I want to take a quick minute and say thank you to our staff that put together an awesome childrens and young adults line-up. We left no stone unturned in providing what was a great summer reading gauging by the smiles on the faces of our participants. Library staff did an awesome job of improvising on the spot and doing what needed to be done to make sure things went off as planned. A good example of this is when a performer failed to show up and our Assistant Director Tammy gave an impromptu program on dog training.

This summer reading season also saw the library being a site for the Summer Food Program through the USDA and USD 480. Not only were we able to nourish kids minds but their stomachs as well. For the library it also meant a chance to reach more patrons and to tell people about library programs and services. The program continues through July 24th. An important thing to remember about the Summer Food Program is that the emphasis is on providing a child with a nutritious lunch. It is not dependent on income level or qualifying for any particular program. You come in, get a lunch, and eat up. That’s it.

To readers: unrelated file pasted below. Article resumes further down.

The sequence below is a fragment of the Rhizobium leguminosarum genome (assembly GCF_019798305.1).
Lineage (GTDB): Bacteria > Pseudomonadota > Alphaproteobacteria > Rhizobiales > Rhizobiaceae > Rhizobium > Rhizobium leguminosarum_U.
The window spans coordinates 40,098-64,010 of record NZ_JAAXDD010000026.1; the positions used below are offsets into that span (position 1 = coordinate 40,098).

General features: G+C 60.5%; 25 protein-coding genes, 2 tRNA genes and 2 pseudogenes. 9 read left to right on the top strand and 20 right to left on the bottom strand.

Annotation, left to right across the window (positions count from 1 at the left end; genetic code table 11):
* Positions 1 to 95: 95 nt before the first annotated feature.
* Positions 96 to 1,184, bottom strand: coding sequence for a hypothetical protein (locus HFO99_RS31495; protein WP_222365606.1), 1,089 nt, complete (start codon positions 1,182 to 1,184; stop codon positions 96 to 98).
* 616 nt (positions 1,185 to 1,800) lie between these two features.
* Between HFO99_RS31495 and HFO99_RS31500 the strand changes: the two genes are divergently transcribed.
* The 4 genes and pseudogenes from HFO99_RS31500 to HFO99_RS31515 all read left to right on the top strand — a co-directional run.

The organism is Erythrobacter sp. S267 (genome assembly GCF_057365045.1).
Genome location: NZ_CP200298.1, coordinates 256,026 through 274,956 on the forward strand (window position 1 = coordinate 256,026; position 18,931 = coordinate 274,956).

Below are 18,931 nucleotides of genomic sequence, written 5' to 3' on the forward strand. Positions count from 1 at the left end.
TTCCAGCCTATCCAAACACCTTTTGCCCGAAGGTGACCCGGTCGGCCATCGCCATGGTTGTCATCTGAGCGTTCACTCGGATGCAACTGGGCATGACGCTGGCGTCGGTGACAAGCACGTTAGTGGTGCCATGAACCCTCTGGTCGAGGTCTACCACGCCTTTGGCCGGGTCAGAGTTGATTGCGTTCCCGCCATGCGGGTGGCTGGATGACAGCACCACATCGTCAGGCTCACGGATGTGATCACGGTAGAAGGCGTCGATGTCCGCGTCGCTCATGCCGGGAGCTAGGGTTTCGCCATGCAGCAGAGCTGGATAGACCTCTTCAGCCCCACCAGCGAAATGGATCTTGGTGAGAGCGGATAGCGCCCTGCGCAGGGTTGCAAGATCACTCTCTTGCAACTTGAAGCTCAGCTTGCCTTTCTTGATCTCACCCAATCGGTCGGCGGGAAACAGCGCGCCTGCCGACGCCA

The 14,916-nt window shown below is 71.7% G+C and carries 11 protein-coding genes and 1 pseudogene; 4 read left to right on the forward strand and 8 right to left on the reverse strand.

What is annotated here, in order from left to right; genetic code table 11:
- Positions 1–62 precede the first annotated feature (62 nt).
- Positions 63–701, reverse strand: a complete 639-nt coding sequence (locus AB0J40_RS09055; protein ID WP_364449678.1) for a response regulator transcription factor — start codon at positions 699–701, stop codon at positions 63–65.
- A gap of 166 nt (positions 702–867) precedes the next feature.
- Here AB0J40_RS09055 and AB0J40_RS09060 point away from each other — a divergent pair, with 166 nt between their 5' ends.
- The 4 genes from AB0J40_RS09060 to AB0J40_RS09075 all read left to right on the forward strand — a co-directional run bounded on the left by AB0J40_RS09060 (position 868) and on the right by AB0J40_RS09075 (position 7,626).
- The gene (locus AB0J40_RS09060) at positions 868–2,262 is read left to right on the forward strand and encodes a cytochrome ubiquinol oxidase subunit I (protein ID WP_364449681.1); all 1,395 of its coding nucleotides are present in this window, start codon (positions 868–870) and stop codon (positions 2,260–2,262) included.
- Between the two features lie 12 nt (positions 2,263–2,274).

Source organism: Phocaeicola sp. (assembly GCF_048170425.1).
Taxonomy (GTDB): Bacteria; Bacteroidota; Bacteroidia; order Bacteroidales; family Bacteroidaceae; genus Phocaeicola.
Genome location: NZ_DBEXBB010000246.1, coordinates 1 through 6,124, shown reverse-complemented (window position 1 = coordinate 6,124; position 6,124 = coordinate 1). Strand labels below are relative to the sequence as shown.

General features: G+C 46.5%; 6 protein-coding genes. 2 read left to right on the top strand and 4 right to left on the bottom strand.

Southern-Pioneer-Electric-Van-030 In a month of highlights it is hard to pick out just a few moments to talk about but there are a few that stand out. My personal favorite was the Southern Pioneer Power Van.

Usually when you see someone working on a utility pole you understand how dangerous it is, but aren’t really aware of just how dangerous. Watching the people from Southern Pioneer show us electrical arcing on a dummy drove the point home. If the crackling of the high voltage wasn’t enough to scare the wits out of you, the hot dogs they fried with that energy was a good lesson. Leave those power cables alone.



Another favorite moment was when Darth Vader once again visited the library. I mean. C’mon. How cool is it that Darth Vader has been in the library twice this year so far? The young adults were treated to a chance to sit down with a gentleman who portrays Darth Vader for local functions and at conventions around the area. He talked about making his own custom costume and what it takes to immerse oneself in the role. Plus, for those who stuck around they got to make light sabers.